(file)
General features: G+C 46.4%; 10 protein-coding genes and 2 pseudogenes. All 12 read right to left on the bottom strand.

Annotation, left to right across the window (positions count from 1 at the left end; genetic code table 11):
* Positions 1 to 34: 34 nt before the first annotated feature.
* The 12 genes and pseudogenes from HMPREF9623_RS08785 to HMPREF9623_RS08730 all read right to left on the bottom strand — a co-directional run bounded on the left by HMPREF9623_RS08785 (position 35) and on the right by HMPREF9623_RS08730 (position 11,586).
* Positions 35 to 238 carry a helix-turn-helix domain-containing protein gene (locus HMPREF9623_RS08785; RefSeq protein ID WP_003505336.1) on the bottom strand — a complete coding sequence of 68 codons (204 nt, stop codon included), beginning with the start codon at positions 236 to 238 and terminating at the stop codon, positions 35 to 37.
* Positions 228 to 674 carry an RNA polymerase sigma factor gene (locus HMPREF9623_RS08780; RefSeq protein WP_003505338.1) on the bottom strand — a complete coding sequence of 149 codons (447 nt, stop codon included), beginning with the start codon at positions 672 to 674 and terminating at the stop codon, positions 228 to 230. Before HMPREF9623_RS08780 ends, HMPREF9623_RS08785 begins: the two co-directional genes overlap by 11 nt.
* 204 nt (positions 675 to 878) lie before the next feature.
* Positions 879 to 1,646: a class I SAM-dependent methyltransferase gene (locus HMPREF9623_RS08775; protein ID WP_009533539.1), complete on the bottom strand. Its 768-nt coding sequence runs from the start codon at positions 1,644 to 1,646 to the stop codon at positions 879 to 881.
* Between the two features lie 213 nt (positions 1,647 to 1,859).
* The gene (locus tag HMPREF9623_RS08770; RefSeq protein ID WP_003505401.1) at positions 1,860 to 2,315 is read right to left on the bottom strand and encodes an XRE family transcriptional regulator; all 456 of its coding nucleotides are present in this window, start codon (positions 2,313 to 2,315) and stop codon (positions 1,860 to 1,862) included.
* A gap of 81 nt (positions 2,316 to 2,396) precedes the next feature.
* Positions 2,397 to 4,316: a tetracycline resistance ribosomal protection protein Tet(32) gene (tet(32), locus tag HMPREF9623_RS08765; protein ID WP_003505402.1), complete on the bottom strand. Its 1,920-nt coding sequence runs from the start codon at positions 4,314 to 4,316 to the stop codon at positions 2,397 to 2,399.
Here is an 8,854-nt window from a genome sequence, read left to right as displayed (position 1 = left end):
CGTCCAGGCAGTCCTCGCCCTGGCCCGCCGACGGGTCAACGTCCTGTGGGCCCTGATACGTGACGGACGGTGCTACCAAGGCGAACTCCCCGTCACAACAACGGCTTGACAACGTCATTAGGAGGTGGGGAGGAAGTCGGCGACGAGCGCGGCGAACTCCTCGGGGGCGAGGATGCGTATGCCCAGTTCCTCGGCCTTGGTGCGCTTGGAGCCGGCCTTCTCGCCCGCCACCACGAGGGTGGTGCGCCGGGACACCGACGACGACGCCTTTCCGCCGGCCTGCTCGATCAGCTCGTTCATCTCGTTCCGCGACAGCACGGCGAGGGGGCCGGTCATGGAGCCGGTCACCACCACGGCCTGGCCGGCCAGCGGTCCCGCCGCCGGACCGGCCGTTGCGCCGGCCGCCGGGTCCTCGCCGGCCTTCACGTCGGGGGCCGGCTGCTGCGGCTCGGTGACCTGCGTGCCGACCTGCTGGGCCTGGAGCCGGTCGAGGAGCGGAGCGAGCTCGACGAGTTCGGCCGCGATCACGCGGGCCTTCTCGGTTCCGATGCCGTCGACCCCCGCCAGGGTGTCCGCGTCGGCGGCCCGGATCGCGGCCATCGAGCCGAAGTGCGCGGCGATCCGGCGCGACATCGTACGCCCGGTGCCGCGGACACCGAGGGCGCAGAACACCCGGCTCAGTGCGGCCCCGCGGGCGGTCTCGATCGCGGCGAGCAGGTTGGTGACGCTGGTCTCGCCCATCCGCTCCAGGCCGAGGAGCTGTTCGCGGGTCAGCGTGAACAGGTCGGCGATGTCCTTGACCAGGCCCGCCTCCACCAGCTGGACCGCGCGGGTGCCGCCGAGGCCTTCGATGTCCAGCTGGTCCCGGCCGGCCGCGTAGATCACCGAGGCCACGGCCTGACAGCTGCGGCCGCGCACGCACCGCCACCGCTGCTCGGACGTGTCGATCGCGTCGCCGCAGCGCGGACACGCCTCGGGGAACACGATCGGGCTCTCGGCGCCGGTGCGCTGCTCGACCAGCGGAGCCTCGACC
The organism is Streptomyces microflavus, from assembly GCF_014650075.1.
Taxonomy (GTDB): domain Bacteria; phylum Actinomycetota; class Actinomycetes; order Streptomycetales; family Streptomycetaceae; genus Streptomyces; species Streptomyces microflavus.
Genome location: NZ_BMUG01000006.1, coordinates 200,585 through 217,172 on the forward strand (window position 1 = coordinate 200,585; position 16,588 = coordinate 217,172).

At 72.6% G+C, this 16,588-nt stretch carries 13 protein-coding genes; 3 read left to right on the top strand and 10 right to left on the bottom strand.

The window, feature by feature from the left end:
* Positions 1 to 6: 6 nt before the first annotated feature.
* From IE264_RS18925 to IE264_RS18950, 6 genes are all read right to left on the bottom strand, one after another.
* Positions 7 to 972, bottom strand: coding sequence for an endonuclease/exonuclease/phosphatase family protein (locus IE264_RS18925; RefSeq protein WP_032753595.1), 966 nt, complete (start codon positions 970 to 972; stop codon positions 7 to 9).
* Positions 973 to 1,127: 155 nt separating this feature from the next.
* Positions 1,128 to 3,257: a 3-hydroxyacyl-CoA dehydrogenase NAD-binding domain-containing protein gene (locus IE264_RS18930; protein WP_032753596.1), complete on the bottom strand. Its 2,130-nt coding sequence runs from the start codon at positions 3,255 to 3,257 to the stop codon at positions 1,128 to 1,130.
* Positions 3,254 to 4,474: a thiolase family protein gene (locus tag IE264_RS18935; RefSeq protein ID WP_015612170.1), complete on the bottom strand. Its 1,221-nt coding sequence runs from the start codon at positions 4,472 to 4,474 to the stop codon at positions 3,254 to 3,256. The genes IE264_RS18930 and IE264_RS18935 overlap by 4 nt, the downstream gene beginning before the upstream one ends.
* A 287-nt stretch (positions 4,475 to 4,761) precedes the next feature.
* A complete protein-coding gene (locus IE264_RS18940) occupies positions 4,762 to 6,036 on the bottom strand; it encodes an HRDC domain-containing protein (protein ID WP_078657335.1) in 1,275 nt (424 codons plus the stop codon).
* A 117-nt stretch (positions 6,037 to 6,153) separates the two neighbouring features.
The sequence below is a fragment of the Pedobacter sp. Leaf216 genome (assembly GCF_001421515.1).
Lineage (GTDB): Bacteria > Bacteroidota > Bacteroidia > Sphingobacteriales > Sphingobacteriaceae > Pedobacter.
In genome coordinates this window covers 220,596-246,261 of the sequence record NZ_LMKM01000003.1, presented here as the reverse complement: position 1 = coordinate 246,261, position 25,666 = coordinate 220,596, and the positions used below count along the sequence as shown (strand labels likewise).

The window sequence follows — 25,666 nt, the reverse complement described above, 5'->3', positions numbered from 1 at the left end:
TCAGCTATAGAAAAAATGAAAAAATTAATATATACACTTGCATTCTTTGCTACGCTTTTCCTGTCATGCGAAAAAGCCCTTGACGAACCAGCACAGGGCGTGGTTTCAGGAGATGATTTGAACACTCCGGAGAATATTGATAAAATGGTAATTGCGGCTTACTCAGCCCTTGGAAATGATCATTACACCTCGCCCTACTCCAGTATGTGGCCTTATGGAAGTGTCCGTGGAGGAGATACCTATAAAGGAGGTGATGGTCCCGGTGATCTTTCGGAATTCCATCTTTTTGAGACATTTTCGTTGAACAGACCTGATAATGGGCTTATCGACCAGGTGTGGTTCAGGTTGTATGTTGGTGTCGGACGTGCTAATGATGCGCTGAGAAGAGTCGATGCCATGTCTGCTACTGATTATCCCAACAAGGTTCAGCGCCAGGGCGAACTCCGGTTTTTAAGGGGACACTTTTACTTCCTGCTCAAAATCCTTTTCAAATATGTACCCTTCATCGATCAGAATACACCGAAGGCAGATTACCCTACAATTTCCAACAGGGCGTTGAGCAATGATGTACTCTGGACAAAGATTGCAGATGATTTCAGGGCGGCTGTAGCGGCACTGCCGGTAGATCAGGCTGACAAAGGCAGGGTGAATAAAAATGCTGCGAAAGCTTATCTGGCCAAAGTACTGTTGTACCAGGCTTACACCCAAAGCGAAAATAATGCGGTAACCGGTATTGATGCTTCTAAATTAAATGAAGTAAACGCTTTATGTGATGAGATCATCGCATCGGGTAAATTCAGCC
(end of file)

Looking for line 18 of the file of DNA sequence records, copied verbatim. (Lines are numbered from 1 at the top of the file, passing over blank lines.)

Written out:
At 72.6% G+C, this 16,588-nt stretch carries 13 protein-coding genes; 3 read left to right on the top strand and 10 right to left on the bottom strand.